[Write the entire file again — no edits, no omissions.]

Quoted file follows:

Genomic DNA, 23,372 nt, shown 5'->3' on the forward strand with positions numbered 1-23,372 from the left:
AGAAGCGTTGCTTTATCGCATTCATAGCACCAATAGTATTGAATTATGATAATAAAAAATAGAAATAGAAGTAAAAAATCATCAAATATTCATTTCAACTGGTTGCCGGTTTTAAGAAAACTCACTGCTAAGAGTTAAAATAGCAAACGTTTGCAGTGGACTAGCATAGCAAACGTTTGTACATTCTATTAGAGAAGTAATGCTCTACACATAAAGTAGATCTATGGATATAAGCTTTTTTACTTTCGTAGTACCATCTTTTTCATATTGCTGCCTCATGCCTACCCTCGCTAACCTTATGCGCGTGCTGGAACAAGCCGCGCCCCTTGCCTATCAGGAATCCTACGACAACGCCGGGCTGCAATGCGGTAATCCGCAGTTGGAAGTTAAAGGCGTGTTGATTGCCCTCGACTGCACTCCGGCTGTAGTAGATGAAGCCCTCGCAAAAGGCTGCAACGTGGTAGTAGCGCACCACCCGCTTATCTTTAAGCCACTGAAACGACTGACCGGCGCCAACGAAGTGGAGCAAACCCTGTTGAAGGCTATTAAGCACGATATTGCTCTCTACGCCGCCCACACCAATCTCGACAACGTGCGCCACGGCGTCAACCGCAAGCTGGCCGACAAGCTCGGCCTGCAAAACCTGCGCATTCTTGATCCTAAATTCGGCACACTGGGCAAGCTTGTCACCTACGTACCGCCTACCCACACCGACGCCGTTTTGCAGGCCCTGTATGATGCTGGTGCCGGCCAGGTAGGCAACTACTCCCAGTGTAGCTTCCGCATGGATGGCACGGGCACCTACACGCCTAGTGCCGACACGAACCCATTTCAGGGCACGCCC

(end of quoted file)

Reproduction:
Genomic DNA, 23,372 nt, shown 5'->3' on the forward strand with positions numbered 1-23,372 from the left:
AGAAGCGTTGCTTTATCGCATTCATAGCACCAATAGTATTGAATTATGATAATAAAAAATAGAAATAGAAGTAAAAAATCATCAAATATTCATTTCAACTGGTTGCCGGTTTTAAGAAAACTCACTGCTAAGAGTTAAAATAGCAAACGTTTGCAGTGGACTAGCATAGCAAACGTTTGTACATTCTATTAGAGAAGTAATGCTCTACACATAAAGTAGATCTATGGATATAAGCTTTTTTACTTTCGTAGTACCATCTTTTTCATATTGCTGCCTCATGCCTACCCTCGCTAACCTTATGCGCGTGCTGGAACAAGCCGCGCCCCTTGCCTATCAGGAATCCTACGACAACGCCGGGCTGCAATGCGGTAATCCGCAGTTGGAAGTTAAAGGCGTGTTGATTGCCCTCGACTGCACTCCGGCTGTAGTAGATGAAGCCCTCGCAAAAGGCTGCAACGTGGTAGTAGCGCACCACCCGCTTATCTTTAAGCCACTGAAACGACTGACCGGCGCCAACGAAGTGGAGCAAACCCTGTTGAAGGCTATTAAGCACGATATTGCTCTCTACGCCGCCCACACCAATCTCGACAACGTGCGCCACGGCGTCAACCGCAAGCTGGCCGACAAGCTCGGCCTGCAAAACCTGCGCATTCTTGATCCTAAATTCGGCACACTGGGCAAGCTTGTCACCTACGTACCGCCTACCCACACCGACGCCGTTTTGCAGGCCCTGTATGATGCTGGTGCCGGCCAGGTAGGCAACTACTCCCAGTGTAGCTTCCGCATGGATGGCACGGGCACCTACACGCCTAGTGCCGACACGAACCCATTTCAGGGCACGCCC